Energy News for July 27, 2015

  • by BPC Staff
  • on July 27, 2015


POLITICO Morning Energy for 7/27/2015

By DARREN GOODE, with help from Alex Guillén, Andrew Restuccia and Elana Schor

HILLARY UNVEILS GREEN POWER VISION: Hillary Clinton last night unveiled her most detailed goals on climate change since announcing her presidential campaign, including moving the economy along “a path toward deep decarbonization by 2050” and “enough clean renewable energy to power every home in America” by 2027. Details include calling for 500 million solar panels installed by the end of her first term if she’s elected president. Clinton will speak about her climate plan today in Iowa at a Des Moines Area Regional Transit Authority station.
Clinton’s campaign said her vision translates to 33 percent of power from green sources like wind, solar and geothermal electricity by 2027. And the campaign said it would exceed Tom Steyer’s mandate for 2016 presidential candidates to pledge a goal of generating 50 percent of U.S. power from carbon-free sources by 2030 if you add in nuclear power, which Steyer’s goal takes into account. Steyer, who has already fundraised for Clinton, praised her announcement as “ambitious,” with others like Sierra Club calling it “strong.”

She is also pledging to further roll out a “comprehensive” energy and climate strategy “over the next few months” that will call for reducing domestic oil use, updating energy infrastructure, ensuring “safe and responsible” fossil fuel production, improving building efficiency, and which will “protect the health and retirement security” of coal miners.

Your ME author and Hadas Gold break down her announcement:

Clinton also posted a three-minute video hitting at the climate views of several in the Republican presidential field. “It’s hard to believe there are people running for president who still refuse to accept the settled science of climate change,” she says as the video displays partial quotes from GOP candidates Jeb Bush, Donald Trump, Marco Rubio, Rand Paul, Tex Cruz, John Kasich, Rick Santorum and Rick Perry.

What she still hasn’t mentioned? Whether the Keystone XL pipeline should be built.

COMPANIES MAKE $140 BILLION CLIMATE PLEDGE: Thirteen large U.S. companies will unveil new climate change pledges during an event at the White House today. The companies — which include Google, Apple, Bank of America, Coca-Cola, General Motors and Wal-Mart — are committing to cut their emissions and invest in renewable energy as part of the administration’s American Business Act on Climate pledge. The announcements total at least $140 billion in new low-carbon investment, the White House said. By signing the pledge, the companies also formally threw their support behind the Paris climate change negotiations. Company executives will meet at the White House with Secretary of State John Kerry and other senior officials. Read more about the announcements:

TODAY’S THE DAY TO HAVE YOUR SAY: The comment period closes at midnight tonight on EPA’s proposed Renewable Fuel Standard volumes for 2014 through 2016 (plus biodiesel for 2017). The agency has received at least 47,565 comments, a number that is likely to grow if biofuels advocates have anything to say about it. Fuels America, a coalition of biofuels interests, plans to deliver more than 200,000 comments to EPA’s headquarters this morning. Not to be outdone, just a half-hour later the American Petroleum Institute and American Fuel & Petrochemical Manufacturers will hold a press call to discuss their comments and to announce a new RFS social media campaign.

Florida man curses out EPA: ME’s search through the comment revealed just one that deployed the f-bomb (redacted for this family newsletter). Wrote a man from Port St. Lucie: “What the hell is wrong with the EPA, we have more oil available than ever and higher food prices due to Ethanol and you want to add more of that Ethanol junk???????? F— You!”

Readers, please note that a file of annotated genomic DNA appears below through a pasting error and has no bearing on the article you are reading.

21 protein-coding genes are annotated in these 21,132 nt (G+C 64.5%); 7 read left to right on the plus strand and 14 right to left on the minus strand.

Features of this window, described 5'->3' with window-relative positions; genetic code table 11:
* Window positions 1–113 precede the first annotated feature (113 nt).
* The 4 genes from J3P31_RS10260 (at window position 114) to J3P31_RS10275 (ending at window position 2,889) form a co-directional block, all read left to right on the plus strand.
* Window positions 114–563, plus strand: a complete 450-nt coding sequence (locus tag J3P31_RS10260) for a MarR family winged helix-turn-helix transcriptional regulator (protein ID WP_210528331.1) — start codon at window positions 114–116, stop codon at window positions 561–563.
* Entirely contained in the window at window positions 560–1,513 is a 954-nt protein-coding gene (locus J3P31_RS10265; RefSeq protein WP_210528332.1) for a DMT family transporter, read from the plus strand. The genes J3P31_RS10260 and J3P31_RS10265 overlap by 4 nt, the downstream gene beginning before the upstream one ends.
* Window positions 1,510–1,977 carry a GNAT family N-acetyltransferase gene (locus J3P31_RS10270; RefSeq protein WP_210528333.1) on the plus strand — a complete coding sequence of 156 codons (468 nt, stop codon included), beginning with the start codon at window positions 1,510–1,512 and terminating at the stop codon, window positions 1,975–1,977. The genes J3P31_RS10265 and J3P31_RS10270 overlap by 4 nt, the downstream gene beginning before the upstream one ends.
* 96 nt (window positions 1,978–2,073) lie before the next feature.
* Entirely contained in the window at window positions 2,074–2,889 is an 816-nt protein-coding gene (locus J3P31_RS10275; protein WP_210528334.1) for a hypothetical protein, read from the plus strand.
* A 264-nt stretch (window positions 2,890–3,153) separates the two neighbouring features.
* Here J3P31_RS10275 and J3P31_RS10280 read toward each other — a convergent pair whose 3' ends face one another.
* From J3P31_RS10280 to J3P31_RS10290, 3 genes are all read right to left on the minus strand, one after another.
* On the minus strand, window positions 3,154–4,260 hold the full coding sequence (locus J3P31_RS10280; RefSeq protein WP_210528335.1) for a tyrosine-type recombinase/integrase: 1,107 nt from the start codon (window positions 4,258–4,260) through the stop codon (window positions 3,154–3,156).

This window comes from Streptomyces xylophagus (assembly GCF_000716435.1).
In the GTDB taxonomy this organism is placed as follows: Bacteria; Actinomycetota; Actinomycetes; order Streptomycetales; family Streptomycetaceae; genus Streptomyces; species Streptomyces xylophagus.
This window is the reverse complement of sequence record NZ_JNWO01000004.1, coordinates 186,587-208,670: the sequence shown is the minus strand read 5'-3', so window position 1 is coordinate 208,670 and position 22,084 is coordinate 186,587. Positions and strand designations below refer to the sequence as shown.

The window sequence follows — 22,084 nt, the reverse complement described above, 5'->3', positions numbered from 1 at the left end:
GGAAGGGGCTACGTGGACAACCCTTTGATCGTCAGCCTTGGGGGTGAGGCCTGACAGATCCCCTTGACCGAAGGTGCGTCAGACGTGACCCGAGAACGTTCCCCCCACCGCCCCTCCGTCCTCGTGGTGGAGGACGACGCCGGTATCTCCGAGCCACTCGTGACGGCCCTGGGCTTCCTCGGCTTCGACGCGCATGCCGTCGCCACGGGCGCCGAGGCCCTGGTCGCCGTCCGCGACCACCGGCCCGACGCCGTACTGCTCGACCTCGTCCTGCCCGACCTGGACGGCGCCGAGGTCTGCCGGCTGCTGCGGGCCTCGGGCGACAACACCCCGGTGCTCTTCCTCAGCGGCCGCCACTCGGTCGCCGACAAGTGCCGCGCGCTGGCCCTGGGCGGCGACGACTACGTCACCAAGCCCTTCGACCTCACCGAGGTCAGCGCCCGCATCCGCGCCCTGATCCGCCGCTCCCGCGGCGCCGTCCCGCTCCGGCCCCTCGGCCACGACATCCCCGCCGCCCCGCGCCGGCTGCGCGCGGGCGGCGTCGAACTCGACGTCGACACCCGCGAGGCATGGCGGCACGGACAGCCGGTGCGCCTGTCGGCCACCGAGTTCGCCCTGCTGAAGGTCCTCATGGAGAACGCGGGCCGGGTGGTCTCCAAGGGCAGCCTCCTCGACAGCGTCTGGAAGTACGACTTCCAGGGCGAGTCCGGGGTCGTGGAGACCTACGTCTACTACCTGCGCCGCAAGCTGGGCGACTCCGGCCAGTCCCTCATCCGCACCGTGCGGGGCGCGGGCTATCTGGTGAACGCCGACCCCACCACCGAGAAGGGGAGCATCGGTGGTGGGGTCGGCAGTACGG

HAPPY MONDAY?: Despite any beginning-of-the-week grumpiness, please refrain from sending your host Darren Goode expletive-filled emails (looking at you, mom) and focus instead on forwarding energy news, tips, and commentary to, and follow us on Twitter @DarrenGoode, @Morning_Energy and @POLITICOPro.

** A message from Earthjustice: President Obama, 1 in 6 black children suffer from asthma. That’s not a statistic. It’s a shame. Will you stand with vulnerable communities and reduce ozone pollution to levels that protect children or cave to Big Oil and their allies attempt to pollute the issue? The science is clear finalizing the most protective ozone standard. **

DOES OBAMA CLIMATE MATH ADD UP? Republicans and their conservative allies say the pledges that President Barack Obama is taking to the Paris climate change summit don’t add up. It’s simple math, they argue: the rules and regulations cited by the Obama administration in a March roadmap fall short of the pollution cuts needed to reach the president’s 2025 climate change target. The accounting-focused strategy is meant to raise doubts in foreign capitals about whether the United States can live up to its international climate commitments.

But Obama administration officials argue that their 2025 target is both ambitious and achievable — and they insist that the president’s climate agenda will set the United States on a path toward meeting the goal. They also acknowledge that the climate goals will require action by future administrations. Andrew Restuccia has the story for Pros:

SENATE ENERGY MOVES AHEAD: Senate Energy and Natural Resources Chairwoman Lisa Murkowski Sunday said it was unclear how long a markup Tuesday morning to consider a broad energy plan she is offering with panel ranking member Maria Cantwell would last and whether it would span over multiple days. Republican Sen. John Hoeven told ME he’s filed about 10 amendments, including dicey topics like Keystone XL, coal ash, expansion of navigable waters covered under the Clean Water Act and giving states precedent over the federal government in regulating hydraulic fracturing. But he noted he’ll save the controversial ones until there is a Senate floor debate and clear others with Murkowski before offering in committee. “Probably, because we want the vehicle to advance,” he said Sunday. Murkowski has said she’d like to avoid any poison-pill ideas for the sake of bipartisan harmony. Colorado Republican Cory Gardner said he has a couple, “hopefully none of them too controversial.” One of them, he told ME, would deal with delays in privately-run renewable energy projects that are housed on federal property.